Published May 29, 2008
Fortunately, voters will not have to rely exclusively on information from a swooning press corps and the Obama propagandists for the duration of the coming campaign. There are, and will be, more rigorous assessments by outsiders of what the Obama plan would really mean, financially and otherwise. Indeed, a partial assessment of an Obama-like plan is already available — financed by an Obama ally, no less. Tellingly, even it points to the inescapable bottom line: Obama's plan would put the country on an irreversible fast-track to government-run health care for everyone.
The Commonwealth Fund, a New York–based philanthropy, has a well-deserved reputation as a very deep pocket for left-leaning health-policy initiatives and research. Chances are, if a new study supports an expanded government role in health care, Commonwealth Fund money made it happen.
Recently, three Commonwealth executives — Cathy Schoen, Karen Davis, and Sara R. Collins — published a proposal to rework health-insurance arrangements in the United States. The plan is of special interest because it is indistinguishable from the Obama plan in its basic design.
First, the Commonwealth executives, like Obama, would impose so-called “play or pay” on America's employers. All U.S. businesses would either have to organize coverage for their workers and finance a portion of the premium, or pay a tax — seven percent of their payroll — to the federal government to offset the costs of enrolling workers in government-organized insurance.
Second, they, like Obama, would have the federal government establish a new national “insurance exchange” for small-business workers and individuals who don't get coverage through a job. The government would impose heavy regulations on participating insurers, including mandatory benefits and limits on the range of premiums they could charge to different enrollees.
Third, and most importantly, both the Commonwealth executives and Obama want to initiate, as an additional option in the insurance exchange, a new publicly run insurance plan, modeled on Medicare. With this option, the federal government would act as the insurer, collecting premiums from enrollees to cover the cost of paying health-care claims on their behalf.
This public-insurance option is the crucial pivot upon which these plans, and others like them, tilt toward a government takeover. The Commonwealth executives make it clear that the new publicly run insurance would import Medicare's arcane and elaborate rules for paying hospitals, physicians, and other providers. These payment rates are not negotiated with the suppliers of services; they are imposed by the federal bureaucracy on a take-it-or-leave-it basis. There is no efficiency gain or improvement in the quality of care. Rather, the government simply fixes payments at below-market rates. In time, such actions always lead to constrained supply and frustrated demand.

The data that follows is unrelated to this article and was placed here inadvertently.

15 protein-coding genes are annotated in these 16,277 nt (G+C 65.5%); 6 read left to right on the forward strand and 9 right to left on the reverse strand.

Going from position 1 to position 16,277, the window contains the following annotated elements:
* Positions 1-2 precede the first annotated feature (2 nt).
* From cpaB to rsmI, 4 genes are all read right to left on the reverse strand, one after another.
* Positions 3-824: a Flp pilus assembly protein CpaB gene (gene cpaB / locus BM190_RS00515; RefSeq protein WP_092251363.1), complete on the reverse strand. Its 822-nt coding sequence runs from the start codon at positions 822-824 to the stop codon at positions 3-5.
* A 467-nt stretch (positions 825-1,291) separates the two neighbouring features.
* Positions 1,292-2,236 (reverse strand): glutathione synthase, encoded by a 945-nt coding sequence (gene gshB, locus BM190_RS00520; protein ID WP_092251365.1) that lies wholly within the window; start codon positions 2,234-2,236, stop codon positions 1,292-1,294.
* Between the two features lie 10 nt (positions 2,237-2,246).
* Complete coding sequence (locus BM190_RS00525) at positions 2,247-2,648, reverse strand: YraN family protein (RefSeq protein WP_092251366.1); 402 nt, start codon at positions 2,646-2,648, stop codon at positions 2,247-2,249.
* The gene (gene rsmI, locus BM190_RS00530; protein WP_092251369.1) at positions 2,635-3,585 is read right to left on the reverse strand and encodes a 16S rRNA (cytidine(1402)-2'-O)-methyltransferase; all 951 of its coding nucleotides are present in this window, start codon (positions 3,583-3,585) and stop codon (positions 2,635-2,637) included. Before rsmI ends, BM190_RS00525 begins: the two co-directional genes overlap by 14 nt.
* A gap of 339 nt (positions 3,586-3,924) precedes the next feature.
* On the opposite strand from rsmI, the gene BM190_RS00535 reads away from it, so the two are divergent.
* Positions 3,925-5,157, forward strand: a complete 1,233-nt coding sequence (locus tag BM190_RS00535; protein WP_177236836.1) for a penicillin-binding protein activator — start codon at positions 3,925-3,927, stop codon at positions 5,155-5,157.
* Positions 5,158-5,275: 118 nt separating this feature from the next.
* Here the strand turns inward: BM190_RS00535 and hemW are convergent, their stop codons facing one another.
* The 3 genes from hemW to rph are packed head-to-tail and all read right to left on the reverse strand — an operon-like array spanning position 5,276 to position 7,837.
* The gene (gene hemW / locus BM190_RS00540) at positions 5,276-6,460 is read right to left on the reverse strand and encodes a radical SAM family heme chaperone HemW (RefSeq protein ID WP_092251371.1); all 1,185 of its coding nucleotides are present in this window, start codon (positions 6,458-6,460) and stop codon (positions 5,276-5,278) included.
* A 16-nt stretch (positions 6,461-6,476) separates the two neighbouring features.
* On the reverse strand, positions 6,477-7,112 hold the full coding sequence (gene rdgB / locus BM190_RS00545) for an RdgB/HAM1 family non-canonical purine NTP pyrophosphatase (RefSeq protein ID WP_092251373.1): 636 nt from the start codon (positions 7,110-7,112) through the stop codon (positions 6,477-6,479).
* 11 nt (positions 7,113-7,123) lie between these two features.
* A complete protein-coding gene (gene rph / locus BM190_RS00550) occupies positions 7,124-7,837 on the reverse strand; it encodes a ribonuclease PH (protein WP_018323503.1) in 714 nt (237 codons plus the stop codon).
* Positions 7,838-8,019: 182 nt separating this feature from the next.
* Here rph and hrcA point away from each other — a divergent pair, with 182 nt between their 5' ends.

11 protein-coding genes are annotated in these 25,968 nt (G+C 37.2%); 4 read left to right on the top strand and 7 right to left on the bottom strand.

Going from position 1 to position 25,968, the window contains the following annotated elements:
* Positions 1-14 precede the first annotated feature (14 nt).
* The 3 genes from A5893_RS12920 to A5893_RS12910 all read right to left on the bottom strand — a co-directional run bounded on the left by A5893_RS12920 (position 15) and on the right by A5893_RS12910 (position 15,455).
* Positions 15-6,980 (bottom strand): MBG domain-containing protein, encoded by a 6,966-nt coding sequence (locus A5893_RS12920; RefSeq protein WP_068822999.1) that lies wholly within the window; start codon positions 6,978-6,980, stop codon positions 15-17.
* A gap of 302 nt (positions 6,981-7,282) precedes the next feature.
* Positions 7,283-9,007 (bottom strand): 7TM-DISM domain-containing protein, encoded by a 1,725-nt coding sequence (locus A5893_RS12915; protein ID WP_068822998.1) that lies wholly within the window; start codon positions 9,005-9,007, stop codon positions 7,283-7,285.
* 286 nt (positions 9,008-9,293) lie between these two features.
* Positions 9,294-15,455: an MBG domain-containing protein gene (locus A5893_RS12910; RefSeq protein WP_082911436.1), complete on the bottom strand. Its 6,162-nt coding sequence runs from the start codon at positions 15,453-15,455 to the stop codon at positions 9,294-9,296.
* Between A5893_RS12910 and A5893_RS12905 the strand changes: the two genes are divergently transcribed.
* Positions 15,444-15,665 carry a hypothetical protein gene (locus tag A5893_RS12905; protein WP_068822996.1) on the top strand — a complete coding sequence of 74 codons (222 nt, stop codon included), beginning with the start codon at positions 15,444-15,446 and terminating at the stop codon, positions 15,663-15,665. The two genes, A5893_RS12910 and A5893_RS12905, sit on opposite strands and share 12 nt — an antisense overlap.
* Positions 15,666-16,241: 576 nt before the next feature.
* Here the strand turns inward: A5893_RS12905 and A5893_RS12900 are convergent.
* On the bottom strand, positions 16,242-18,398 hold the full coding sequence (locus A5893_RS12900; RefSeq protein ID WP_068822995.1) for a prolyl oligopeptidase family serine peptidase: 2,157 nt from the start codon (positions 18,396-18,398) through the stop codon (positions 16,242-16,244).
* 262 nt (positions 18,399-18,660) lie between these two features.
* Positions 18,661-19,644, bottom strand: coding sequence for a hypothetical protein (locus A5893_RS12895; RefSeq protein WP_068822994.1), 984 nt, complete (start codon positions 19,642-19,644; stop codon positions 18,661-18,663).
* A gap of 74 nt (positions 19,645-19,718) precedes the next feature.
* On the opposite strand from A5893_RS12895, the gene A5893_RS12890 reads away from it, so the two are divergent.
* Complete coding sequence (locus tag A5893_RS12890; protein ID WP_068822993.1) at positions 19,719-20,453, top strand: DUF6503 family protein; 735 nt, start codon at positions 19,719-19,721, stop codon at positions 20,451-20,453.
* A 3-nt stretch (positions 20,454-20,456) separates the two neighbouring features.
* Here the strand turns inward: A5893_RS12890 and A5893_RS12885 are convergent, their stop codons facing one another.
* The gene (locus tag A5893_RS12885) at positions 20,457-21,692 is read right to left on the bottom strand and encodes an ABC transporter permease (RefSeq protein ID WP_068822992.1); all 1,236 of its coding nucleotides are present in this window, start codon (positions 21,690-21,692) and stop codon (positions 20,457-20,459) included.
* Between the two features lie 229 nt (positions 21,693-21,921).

Private insurers, of course, also try to control costs, using whatever levers are at their disposal. They can't dictate fees for doctors and hospitals, but they can try to steer enrollees to a limited number of preferred providers, to whom they promise volume in exchange for lower prices. Many also try to manage care for the most expensive, chronically ill cases, sometimes to the great frustration of patients and doctors. And they usually require patients to pay at least some of every bill to provide a financial incentive for thinking twice before using services.
But even the most aggressive, cost-cutting insurers are no match for a government determined to use its sovereign power to set prices and shift costs to others. An analysis accompanying the Commonwealth executives' plan, produced by consultants at The Lewin Group, estimates that the public-insurance option could charge premiums 30 percent below what an average employer plan cost in 2007. Such a premium differential would have dramatic implications in the marketplace. Lewin estimates that, of the 60 million small-business workers and others getting their insurance through the national “insurance exchange,” 40 million would choose to enroll in the new public insurance option because of its lower cost. This would effectively double the size of the population covered under Medicare payment rules. The Commonwealth executives also propose expanded enrollment in Medicaid and the State Children's Health Insurance Program (SCHIP), adding another 12 million Americans to public programs.
Once in place, the momentum toward the new public-insurance option would be impossible to reverse. Large employers might, for a time, continue playing rather than paying as a service to their workers. But with each passing year, the premium differential between private plans and the public option would grow and induce additional migration from private to public insurance, which, in turn, would increase the government's ability to impose lower prices, further widening the premium gap. It would be just a matter of time before all employers abandoned the effort to compete with a monolithic government-run plan.
If the only consequence of such a shift in power were lower premiums, many analysts and ordinary voters would cheer on the change. But, of course, government control brings government bureaucracy, inefficiency, and heavy handedness. The tragedy is that price controls are only effective if they control and limit the supply of services. In time, that means waiting lists and other barriers to accessing care, along with skyrocketing costs to the taxpayer. That's the true bottom line of the Obama plan.
— James C. Capretta is a fellow at the Ethics and Public Policy Center and a health-policy and research consultant.